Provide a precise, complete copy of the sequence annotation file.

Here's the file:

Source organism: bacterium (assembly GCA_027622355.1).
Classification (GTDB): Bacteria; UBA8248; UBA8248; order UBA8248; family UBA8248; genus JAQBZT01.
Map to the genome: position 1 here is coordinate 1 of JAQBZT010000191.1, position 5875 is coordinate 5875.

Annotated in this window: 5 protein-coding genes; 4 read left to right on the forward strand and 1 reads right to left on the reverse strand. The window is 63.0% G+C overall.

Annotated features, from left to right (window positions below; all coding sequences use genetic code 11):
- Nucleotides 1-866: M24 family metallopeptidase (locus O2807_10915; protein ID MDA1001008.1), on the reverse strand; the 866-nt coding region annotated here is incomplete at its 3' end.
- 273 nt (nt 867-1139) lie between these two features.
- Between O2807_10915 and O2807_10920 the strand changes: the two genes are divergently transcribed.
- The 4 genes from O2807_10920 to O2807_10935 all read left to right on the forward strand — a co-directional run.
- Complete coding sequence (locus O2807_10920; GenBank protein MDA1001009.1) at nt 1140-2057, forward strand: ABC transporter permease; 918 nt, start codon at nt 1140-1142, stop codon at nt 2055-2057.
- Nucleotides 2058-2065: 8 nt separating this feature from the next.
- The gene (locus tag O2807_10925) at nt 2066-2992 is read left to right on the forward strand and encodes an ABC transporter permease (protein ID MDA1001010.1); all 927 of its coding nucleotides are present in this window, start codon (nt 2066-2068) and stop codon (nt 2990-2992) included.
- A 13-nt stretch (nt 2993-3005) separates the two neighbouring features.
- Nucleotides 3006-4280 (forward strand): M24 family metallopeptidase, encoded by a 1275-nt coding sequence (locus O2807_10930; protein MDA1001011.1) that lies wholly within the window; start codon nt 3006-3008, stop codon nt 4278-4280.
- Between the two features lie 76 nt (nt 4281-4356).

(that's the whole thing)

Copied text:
Source organism: bacterium (assembly GCA_027622355.1).
Classification (GTDB): Bacteria; UBA8248; UBA8248; order UBA8248; family UBA8248; genus JAQBZT01.
Map to the genome: position 1 here is coordinate 1 of JAQBZT010000191.1, position 5875 is coordinate 5875.

Annotated in this window: 5 protein-coding genes; 4 read left to right on the forward strand and 1 reads right to left on the reverse strand. The window is 63.0% G+C overall.

Annotated features, from left to right (window positions below; all coding sequences use genetic code 11):
- Nucleotides 1-866: M24 family metallopeptidase (locus O2807_10915; protein ID MDA1001008.1), on the reverse strand; the 866-nt coding region annotated here is incomplete at its 3' end.
- 273 nt (nt 867-1139) lie between these two features.
- Between O2807_10915 and O2807_10920 the strand changes: the two genes are divergently transcribed.
- The 4 genes from O2807_10920 to O2807_10935 all read left to right on the forward strand — a co-directional run.
- Complete coding sequence (locus O2807_10920; GenBank protein MDA1001009.1) at nt 1140-2057, forward strand: ABC transporter permease; 918 nt, start codon at nt 1140-1142, stop codon at nt 2055-2057.
- Nucleotides 2058-2065: 8 nt separating this feature from the next.
- The gene (locus tag O2807_10925) at nt 2066-2992 is read left to right on the forward strand and encodes an ABC transporter permease (protein ID MDA1001010.1); all 927 of its coding nucleotides are present in this window, start codon (nt 2066-2068) and stop codon (nt 2990-2992) included.
- A 13-nt stretch (nt 2993-3005) separates the two neighbouring features.
- Nucleotides 3006-4280 (forward strand): M24 family metallopeptidase, encoded by a 1275-nt coding sequence (locus O2807_10930; protein MDA1001011.1) that lies wholly within the window; start codon nt 3006-3008, stop codon nt 4278-4280.
- Between the two features lie 76 nt (nt 4281-4356).